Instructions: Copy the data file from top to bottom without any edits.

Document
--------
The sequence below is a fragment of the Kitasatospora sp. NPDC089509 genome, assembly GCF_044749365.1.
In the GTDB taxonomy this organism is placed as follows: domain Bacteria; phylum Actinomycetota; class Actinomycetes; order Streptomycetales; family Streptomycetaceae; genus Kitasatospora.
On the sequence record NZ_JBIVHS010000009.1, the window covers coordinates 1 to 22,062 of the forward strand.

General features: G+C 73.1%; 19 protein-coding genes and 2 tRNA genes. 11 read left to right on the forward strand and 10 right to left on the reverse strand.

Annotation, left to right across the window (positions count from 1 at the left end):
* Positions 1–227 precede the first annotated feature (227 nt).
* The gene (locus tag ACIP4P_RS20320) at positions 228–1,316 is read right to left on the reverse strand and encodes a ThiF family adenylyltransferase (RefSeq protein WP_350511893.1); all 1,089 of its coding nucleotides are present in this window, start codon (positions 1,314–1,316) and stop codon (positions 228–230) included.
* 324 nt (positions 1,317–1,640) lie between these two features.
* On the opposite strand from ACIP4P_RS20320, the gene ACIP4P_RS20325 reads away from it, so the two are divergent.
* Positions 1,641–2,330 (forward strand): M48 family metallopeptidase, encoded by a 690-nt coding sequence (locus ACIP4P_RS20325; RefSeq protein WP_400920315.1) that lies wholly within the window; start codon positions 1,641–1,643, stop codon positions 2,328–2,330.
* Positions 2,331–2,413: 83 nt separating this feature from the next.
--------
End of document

The sequence below is a fragment of the Kitasatospora sp. NPDC089509 genome, assembly GCF_044749365.1.
In the GTDB taxonomy this organism is placed as follows: domain Bacteria; phylum Actinomycetota; class Actinomycetes; order Streptomycetales; family Streptomycetaceae; genus Kitasatospora.
On the sequence record NZ_JBIVHS010000009.1, the window covers coordinates 1 to 22,062 of the forward strand.

General features: G+C 73.1%; 19 protein-coding genes and 2 tRNA genes. 11 read left to right on the forward strand and 10 right to left on the reverse strand.

Annotation, left to right across the window (positions count from 1 at the left end):
* Positions 1–227 precede the first annotated feature (227 nt).
* The gene (locus tag ACIP4P_RS20320) at positions 228–1,316 is read right to left on the reverse strand and encodes a ThiF family adenylyltransferase (RefSeq protein WP_350511893.1); all 1,089 of its coding nucleotides are present in this window, start codon (positions 1,314–1,316) and stop codon (positions 228–230) included.
* 324 nt (positions 1,317–1,640) lie between these two features.
* On the opposite strand from ACIP4P_RS20320, the gene ACIP4P_RS20325 reads away from it, so the two are divergent.
* Positions 1,641–2,330 (forward strand): M48 family metallopeptidase, encoded by a 690-nt coding sequence (locus ACIP4P_RS20325; RefSeq protein WP_400920315.1) that lies wholly within the window; start codon positions 1,641–1,643, stop codon positions 2,328–2,330.
* Positions 2,331–2,413: 83 nt separating this feature from the next.